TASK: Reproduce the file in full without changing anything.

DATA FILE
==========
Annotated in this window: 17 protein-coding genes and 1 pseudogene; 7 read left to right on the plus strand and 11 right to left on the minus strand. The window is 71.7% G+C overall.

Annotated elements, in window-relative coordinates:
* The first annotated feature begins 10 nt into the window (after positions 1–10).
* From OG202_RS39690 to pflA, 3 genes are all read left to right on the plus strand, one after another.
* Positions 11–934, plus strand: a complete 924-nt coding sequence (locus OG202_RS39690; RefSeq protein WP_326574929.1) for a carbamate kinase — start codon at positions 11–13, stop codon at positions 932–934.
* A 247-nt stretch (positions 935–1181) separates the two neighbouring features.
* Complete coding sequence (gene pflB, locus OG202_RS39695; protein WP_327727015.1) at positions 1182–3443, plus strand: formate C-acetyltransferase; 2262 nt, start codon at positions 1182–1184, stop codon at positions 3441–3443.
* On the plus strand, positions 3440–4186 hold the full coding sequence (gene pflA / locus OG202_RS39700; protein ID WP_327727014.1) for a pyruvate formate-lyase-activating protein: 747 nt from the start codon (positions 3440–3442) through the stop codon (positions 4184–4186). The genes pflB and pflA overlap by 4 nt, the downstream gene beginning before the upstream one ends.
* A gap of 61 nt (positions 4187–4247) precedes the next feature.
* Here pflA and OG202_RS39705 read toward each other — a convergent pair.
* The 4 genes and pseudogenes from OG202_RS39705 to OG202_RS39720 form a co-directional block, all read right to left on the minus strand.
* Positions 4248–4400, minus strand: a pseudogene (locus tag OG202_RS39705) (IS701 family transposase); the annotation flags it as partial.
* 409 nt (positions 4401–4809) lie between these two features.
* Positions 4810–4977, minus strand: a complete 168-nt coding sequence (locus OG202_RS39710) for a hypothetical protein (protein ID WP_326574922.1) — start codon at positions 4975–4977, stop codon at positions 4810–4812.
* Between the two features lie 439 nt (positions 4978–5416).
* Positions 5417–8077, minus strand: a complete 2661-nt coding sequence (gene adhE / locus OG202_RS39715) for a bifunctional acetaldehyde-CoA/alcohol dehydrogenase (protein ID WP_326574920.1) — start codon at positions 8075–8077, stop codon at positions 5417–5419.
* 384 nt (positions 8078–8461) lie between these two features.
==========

Annotated in this window: 17 protein-coding genes and 1 pseudogene; 7 read left to right on the plus strand and 11 right to left on the minus strand. The window is 71.7% G+C overall.

Annotated elements, in window-relative coordinates:
* The first annotated feature begins 10 nt into the window (after positions 1–10).
* From OG202_RS39690 to pflA, 3 genes are all read left to right on the plus strand, one after another.
* Positions 11–934, plus strand: a complete 924-nt coding sequence (locus OG202_RS39690; RefSeq protein WP_326574929.1) for a carbamate kinase — start codon at positions 11–13, stop codon at positions 932–934.
* A 247-nt stretch (positions 935–1181) separates the two neighbouring features.
* Complete coding sequence (gene pflB, locus OG202_RS39695; protein WP_327727015.1) at positions 1182–3443, plus strand: formate C-acetyltransferase; 2262 nt, start codon at positions 1182–1184, stop codon at positions 3441–3443.
* On the plus strand, positions 3440–4186 hold the full coding sequence (gene pflA / locus OG202_RS39700; protein ID WP_327727014.1) for a pyruvate formate-lyase-activating protein: 747 nt from the start codon (positions 3440–3442) through the stop codon (positions 4184–4186). The genes pflB and pflA overlap by 4 nt, the downstream gene beginning before the upstream one ends.
* A gap of 61 nt (positions 4187–4247) precedes the next feature.
* Here pflA and OG202_RS39705 read toward each other — a convergent pair.
* The 4 genes and pseudogenes from OG202_RS39705 to OG202_RS39720 form a co-directional block, all read right to left on the minus strand.
* Positions 4248–4400, minus strand: a pseudogene (locus tag OG202_RS39705) (IS701 family transposase); the annotation flags it as partial.
* 409 nt (positions 4401–4809) lie between these two features.
* Positions 4810–4977, minus strand: a complete 168-nt coding sequence (locus OG202_RS39710) for a hypothetical protein (protein ID WP_326574922.1) — start codon at positions 4975–4977, stop codon at positions 4810–4812.
* Between the two features lie 439 nt (positions 4978–5416).
* Positions 5417–8077, minus strand: a complete 2661-nt coding sequence (gene adhE / locus OG202_RS39715) for a bifunctional acetaldehyde-CoA/alcohol dehydrogenase (protein ID WP_326574920.1) — start codon at positions 8075–8077, stop codon at positions 5417–5419.
* 384 nt (positions 8078–8461) lie between these two features.